- Associated Press - Tuesday, July 12, 2011

SANDWICH, ENGLAND (AP) - Any other week, the flagsticks at Royal St. George’s would be adorned with the red-and-white English banner.

How appropriate.

This is the hub of English golf, a course that’s hosted more British Opens that any outside of Scotland. And, boy, the home team is sure poised to shine in the latest version of golf’s oldest major championship.

Luke Donald is No. 1 in the world rankings. Lee Westwood is right on his heels at No. 2. Paul Casey and Ian Poulter are both in the top 20. Four other Englishmen from the top 100 qualified for the Open.

“English golf is very strong right now,” Donald said Tuesday. “Obviously in the world rankings, with myself and Lee heading that list. We’ve both been having good years so far, and there’s a bunch of other English guys that probably haven’t played as well as us but certainly have the potential to win.”

The numbers sure look a lot more promising than the did eight years ago, the last time an Open was held at Royal St. George’s. Back then, there were no English players in the top 10 and only two (Casey and Justin Rose) in the top 50. Donald was way down at No. 117. Westwood wasn’t even in the top 200.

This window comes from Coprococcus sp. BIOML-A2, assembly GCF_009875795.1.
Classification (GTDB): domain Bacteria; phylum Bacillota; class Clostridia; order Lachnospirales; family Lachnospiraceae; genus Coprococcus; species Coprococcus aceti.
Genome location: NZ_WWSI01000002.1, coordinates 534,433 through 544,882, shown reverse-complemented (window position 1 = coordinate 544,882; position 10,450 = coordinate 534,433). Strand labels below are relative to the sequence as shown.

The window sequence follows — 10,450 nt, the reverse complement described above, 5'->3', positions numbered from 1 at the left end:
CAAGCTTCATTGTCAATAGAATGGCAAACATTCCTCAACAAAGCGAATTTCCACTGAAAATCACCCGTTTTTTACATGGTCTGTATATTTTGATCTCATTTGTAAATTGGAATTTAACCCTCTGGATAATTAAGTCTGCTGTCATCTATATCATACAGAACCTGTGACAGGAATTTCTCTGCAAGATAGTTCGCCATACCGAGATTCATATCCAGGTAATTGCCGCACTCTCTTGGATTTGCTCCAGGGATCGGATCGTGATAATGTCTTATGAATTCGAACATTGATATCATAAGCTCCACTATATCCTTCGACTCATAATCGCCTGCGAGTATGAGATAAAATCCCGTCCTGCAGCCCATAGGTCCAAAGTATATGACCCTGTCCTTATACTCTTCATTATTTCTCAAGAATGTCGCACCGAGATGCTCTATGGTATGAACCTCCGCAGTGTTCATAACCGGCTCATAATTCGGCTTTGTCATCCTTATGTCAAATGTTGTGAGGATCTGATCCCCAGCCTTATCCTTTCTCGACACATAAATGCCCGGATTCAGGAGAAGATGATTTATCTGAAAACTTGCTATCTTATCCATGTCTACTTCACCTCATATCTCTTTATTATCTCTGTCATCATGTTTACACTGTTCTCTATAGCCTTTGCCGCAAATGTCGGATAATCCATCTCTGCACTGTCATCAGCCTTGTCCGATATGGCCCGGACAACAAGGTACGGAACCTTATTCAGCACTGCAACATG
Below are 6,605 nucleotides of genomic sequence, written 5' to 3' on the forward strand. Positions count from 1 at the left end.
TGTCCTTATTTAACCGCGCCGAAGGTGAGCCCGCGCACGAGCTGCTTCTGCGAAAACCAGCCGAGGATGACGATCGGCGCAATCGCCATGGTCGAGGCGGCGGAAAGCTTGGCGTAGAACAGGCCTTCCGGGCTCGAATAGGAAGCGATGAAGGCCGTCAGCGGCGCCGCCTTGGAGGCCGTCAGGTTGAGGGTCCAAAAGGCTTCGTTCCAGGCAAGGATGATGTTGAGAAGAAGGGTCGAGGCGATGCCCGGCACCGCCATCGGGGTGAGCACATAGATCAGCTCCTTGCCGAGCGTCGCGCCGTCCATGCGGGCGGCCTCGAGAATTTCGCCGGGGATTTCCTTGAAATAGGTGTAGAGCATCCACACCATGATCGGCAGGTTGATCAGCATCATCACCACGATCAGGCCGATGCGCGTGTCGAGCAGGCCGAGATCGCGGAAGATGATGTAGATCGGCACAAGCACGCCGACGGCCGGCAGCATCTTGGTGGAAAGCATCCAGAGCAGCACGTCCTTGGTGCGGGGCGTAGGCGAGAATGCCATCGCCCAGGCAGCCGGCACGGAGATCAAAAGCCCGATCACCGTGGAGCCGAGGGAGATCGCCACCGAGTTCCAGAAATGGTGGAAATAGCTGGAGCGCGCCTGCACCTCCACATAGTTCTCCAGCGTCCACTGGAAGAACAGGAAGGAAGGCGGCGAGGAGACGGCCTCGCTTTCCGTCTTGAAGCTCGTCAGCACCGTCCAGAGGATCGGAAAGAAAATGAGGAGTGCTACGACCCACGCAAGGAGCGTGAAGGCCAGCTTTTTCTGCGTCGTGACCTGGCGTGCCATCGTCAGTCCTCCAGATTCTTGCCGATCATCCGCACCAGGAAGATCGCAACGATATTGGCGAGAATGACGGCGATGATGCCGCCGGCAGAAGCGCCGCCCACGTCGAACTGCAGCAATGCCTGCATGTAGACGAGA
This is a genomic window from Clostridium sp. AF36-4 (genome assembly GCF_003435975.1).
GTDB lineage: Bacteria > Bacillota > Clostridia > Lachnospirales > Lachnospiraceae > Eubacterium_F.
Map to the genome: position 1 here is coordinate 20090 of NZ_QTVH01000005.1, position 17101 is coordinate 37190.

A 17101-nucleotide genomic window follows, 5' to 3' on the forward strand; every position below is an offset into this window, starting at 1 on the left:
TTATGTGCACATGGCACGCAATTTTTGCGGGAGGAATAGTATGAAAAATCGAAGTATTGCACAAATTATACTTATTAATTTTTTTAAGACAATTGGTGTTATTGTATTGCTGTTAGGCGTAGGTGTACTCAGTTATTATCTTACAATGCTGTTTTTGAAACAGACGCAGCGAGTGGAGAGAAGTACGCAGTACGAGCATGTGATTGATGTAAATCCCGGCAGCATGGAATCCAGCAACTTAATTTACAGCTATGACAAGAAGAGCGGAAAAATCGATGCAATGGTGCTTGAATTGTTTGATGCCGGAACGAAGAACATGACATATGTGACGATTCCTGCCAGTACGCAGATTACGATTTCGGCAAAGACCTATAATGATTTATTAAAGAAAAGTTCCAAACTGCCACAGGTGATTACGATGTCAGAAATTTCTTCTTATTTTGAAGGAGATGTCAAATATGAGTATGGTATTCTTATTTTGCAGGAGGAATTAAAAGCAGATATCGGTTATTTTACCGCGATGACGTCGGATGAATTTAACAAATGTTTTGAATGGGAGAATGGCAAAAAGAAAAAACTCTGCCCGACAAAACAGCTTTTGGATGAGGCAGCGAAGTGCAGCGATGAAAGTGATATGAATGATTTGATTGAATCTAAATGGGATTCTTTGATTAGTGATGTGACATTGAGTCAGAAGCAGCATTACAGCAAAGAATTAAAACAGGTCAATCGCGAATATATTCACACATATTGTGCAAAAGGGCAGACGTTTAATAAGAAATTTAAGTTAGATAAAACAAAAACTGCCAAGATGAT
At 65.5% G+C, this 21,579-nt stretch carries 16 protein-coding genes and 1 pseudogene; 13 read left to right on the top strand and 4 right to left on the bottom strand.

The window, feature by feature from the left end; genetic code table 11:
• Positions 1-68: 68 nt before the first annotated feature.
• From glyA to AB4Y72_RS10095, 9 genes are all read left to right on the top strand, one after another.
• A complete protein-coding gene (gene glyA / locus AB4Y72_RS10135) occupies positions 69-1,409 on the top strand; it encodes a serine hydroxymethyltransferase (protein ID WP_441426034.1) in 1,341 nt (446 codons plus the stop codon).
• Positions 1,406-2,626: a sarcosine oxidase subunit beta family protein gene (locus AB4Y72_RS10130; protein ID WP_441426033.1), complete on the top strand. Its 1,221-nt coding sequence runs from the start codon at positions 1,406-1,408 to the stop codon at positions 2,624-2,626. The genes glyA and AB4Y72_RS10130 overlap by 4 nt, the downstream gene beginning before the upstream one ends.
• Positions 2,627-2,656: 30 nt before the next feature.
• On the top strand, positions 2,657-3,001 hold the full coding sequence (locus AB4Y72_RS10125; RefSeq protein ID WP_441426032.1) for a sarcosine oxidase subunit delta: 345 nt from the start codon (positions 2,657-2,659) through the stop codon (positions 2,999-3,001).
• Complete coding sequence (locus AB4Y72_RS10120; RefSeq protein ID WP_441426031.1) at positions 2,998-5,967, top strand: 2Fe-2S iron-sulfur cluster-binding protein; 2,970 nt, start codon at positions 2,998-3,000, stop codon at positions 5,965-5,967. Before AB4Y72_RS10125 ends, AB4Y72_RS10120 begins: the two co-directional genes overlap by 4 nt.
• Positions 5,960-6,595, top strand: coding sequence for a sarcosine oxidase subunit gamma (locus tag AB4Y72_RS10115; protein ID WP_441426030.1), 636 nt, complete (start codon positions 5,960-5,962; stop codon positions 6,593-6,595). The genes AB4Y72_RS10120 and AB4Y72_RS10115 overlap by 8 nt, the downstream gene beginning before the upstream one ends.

“I guess now,” Donald surmised, gauging the English hopes for this Open, “is as good a time as any.”

Westwood certainly realizes how significant it would be for an Englishman to hoist the claret jug at a spot just up the road from the cliffs of Dover.

“You know, it’s named after St. George, so you can’t get much more English than that,” he said, smiling. “It’s the biggest championship in the world as far as I’m concerned. It would mean everything, really, to win this championship.”

Donald has a crafty, delicate short game that should be a huge asset on this lumpy seaside course. Westwood is as good as anyone off the tee, and he’s certainly got plenty of experience contending in golf’s biggest events. Casey tied for third a year ago at St. Andrews, while the dashing Poulter was the runner-up in 2008.

Any of them has the game to be get their name engraved on the historic chalice.

“This is the best I’ve played,” said Donald, who solidified his No. 1 ranking with a four-stroke win at the Scottish Open last weekend. “This is the most consistent I’ve been throughout my whole game. Not just around the greens, but tee to green is getting more and more solid. I think that’s been a key to me playing well and notching up some victories.”

Of course, one key victory has eluded Donald. And Westwood. All the top English contenders, in fact.

None of them has won a major championship _ no small stumbling block, especially when one starts to lug around the burden of being regarded as the best player without the most coveted of titles.

That dreaded title probably belongs to the 38-year-old Westwood, who has finished in the top three at all four majors without pulling off that breakthrough win. His plight prompted Colin Montgomerie _ certainly an expert on the close-but-no-cigar syndrome _ to declare publicly that Westwood might be running out of time.

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